Pistorius parole: What will house arrest mean?
South Africa's double-amputee athlete Oscar Pistorius is under house arrest in a mansion with high walls and opulent wrought iron gates in the leafy suburb of Waterkloof in the capital, Pretoria.
It is far removed from the city's Kgosi Mampuru II prison, where the athlete has spent the last 12 months.
The Paralympian - who was released from jail a day earlier than expected, presumably to avoid a media scrum - will be under house arrest for the next four years for shooting dead his girlfriend Reeva Steenkamp on Valentine's Day 2013, and for negligently handling a firearm at a restaurant in the same year.
Pistorius was sentenced to five years in prison, but under South Africa's laws an offender can be put under house arrest after serving at least one-sixth of their sentence in jail.
The 28-year-old will be staying at his uncle's home because he had to sell his own house to raise funds for his astronomical legal bills.
The blade-runner, as he was affectionately known - before his fall from grace - because of his prosthetics, will be able do many things while under house arrest.
These include going out to work and doing community service, like cleaning the library - as was suggested during his trial.
His lawyers have argued that track and field training would qualify as work for him, but it is still not entirely clear whether he will be allowed to train.
Pistorius: Track champion
- Twenty gold medals to his name
- Just 17 when he won gold at the 2004 Paralympic Games
- At 2012 Olympics, became first ever amputee to compete alongside able-bodied athletes
But he will not be able to compete in any Paralympic event until 2019, according to spokesman for the International Paralympic Committee.
Craig Spence told the BBC there was a "policy that any athlete who is serving a sentence has to serve that sentence in full".
A close family friend has said that Pistorius is in "poor physical shape", adding that his return to athletics would be unlikely.
Drink and drugs banned
I watched his sister Aimee Pistorius driving out of the property, which makes it clear that his parole conditions allow him to receive visitors.
I also noticed other friends and relatives arriving at the house, some accompanied by young children. He is allowed to attend important family gatherings.
However, he will not be allowed to go out of the house at night - and drinking alcohol and taking drugs are banned.
Prison officials can randomly conduct tests to check whether he is abiding by the order.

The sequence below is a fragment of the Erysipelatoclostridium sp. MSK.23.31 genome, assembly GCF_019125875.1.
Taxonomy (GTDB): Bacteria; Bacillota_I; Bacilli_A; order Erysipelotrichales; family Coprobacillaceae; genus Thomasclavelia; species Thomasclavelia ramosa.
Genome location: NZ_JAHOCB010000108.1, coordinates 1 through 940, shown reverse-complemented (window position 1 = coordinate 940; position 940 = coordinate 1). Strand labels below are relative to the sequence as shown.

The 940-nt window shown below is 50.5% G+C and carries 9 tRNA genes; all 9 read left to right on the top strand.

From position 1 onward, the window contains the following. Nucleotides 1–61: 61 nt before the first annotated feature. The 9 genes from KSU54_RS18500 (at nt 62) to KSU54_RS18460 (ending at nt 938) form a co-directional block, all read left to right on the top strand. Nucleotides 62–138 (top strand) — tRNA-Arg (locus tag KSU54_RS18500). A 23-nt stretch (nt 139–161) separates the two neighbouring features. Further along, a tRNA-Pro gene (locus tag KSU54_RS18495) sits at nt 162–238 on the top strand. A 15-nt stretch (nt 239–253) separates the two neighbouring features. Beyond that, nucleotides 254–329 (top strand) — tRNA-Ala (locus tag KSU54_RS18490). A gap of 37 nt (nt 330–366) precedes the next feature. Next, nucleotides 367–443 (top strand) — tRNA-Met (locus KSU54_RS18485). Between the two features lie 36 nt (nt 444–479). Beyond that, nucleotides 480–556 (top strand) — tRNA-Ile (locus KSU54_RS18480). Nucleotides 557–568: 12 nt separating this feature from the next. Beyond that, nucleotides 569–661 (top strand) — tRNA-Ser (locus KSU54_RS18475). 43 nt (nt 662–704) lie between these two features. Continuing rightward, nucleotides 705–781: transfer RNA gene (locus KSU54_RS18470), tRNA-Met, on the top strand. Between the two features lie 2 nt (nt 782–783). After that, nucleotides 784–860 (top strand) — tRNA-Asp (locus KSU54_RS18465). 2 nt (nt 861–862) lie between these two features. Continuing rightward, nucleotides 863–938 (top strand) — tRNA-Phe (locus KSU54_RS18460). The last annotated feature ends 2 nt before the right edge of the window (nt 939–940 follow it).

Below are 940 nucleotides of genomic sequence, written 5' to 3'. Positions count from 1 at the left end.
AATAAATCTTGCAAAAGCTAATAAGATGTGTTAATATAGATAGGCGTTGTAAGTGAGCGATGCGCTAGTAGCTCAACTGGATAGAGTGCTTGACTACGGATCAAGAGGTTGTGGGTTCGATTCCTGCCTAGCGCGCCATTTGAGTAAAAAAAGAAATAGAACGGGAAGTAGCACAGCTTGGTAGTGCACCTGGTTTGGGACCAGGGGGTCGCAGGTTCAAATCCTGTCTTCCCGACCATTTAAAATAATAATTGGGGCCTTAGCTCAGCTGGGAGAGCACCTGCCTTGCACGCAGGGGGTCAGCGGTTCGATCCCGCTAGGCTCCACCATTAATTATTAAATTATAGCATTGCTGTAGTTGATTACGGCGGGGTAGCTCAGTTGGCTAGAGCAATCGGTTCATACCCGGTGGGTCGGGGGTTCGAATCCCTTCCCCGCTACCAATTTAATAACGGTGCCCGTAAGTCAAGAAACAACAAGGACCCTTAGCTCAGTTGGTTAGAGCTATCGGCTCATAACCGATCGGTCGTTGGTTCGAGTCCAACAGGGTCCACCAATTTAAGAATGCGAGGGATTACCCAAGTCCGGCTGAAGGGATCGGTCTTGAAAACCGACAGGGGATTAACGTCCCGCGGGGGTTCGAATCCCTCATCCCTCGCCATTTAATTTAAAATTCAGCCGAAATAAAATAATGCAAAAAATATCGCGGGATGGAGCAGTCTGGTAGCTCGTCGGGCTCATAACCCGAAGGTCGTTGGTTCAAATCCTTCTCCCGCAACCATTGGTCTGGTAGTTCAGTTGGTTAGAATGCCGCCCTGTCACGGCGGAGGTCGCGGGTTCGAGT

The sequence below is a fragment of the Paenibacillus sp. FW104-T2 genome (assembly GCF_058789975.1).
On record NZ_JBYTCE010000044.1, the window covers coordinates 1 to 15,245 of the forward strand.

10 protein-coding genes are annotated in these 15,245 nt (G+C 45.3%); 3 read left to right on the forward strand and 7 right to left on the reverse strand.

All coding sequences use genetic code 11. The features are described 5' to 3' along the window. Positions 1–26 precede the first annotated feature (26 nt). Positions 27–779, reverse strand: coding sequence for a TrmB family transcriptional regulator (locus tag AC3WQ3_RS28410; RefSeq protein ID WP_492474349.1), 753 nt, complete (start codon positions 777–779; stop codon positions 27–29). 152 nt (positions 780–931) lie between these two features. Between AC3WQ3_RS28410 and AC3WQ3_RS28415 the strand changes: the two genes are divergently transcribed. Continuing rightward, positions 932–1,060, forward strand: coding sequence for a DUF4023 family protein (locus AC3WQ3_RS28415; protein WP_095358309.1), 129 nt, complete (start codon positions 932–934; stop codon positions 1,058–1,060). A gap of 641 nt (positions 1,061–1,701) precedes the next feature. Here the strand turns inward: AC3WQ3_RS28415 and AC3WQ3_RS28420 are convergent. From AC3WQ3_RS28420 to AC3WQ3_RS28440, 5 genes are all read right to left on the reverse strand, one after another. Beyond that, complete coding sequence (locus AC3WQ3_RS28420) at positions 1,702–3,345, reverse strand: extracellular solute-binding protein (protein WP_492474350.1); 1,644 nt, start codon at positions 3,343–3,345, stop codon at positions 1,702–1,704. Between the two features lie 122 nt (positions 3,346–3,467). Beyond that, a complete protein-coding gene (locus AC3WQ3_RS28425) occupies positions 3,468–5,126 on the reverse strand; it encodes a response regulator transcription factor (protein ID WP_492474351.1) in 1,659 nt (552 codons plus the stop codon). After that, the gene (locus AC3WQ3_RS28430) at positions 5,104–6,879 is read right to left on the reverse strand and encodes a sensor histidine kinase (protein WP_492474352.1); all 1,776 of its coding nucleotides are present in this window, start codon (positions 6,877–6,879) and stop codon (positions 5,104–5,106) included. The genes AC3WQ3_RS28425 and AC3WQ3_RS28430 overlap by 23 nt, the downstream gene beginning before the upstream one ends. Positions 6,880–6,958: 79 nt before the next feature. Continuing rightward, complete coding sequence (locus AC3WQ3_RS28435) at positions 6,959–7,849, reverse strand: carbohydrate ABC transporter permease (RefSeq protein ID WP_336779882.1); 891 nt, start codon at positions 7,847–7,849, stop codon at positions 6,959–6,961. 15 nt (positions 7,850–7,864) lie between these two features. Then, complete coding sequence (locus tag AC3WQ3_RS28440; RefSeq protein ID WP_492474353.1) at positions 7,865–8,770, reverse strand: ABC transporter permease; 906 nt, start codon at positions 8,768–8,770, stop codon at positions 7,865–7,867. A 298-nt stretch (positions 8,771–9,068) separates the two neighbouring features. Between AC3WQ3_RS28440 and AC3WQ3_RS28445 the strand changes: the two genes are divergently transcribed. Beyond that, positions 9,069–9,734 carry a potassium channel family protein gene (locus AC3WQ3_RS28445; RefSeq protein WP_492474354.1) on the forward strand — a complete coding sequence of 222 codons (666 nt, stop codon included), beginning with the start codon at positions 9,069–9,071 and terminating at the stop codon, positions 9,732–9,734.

Given the nature of his crime - he fired four shots through a locked door at his home, saying he mistook his girlfriend for a burglar - Pistorius will also not be allowed to have access to any firearms.
During the trial it emerged that he was fascinated by guns and had placed an order for a small arsenal of weapons for his collection.
The prison department already has a parole officer assigned to Pistorius and therefore he will not be electronically tagged.
The parole board has stipulated that the athlete should continue receiving psychotherapy sessions.
A meeting with Ms Steenkamp's parents has also been encouraged - when they are ready and willing.
In response to his transfer to house arrest, a spokeswoman for the Steenkamp family, Tanya Coen, said: "To them it does not matter whether he was released yesterday, a few hours earlier or a few hours later, whether he remains incarcerated or not. It makes no difference to their lives because Reeva is still not coming back."
Anneliese Burgess, the Pistorius family spokeswoman, told us while we waited outside their home that it was important for them to emphasise "that Oscar's sentence has not been shortened or reduced".
"He is simply entering the next phase of his sentence now. He will serve this under strict conditions that govern correctional supervision."
The Pistorius family is correct: The Paralympian is not totally free and his movements will still be restricted.
Vanessa Padayachee, an official with the non-governmental organisation Nicro, which works with offenders to help them reintegrate into society, says South Africa's parole system is very progressive.
It helps the government to save on funding the incarceration of offenders.
"It's used in many parts of the world including in the United States of America," she told me.
If Pistorius violates any of the parole conditions, he faces various punitive measures - the most stringent of which would be a return to prison.
"We do not send people to prison to punish them. We want to rehabilitate them so that they must not be able to do what they've done," says Ms Padayachee.
"And it's the human connection you get when you are under house arrest that transforms people."
Ensuring that prisoners do not repeat the same crime again is what is important for the prison authorities.
Prison is not necessarily the best environment to do this and some may come out worse than when first locked up, Ms Padyachee explains.
But as Pistorius settles into his new routine, his legal battles are far from over.
Prosecutors want his conviction to be changed from culpable homicide, or manslaughter, to murder - or at the least to have his five-year prison sentence extended to 15 years.
The case will be heard by the Supreme Court of Appeal next month - and if the verdict goes against the athlete, he could find himself back in prison.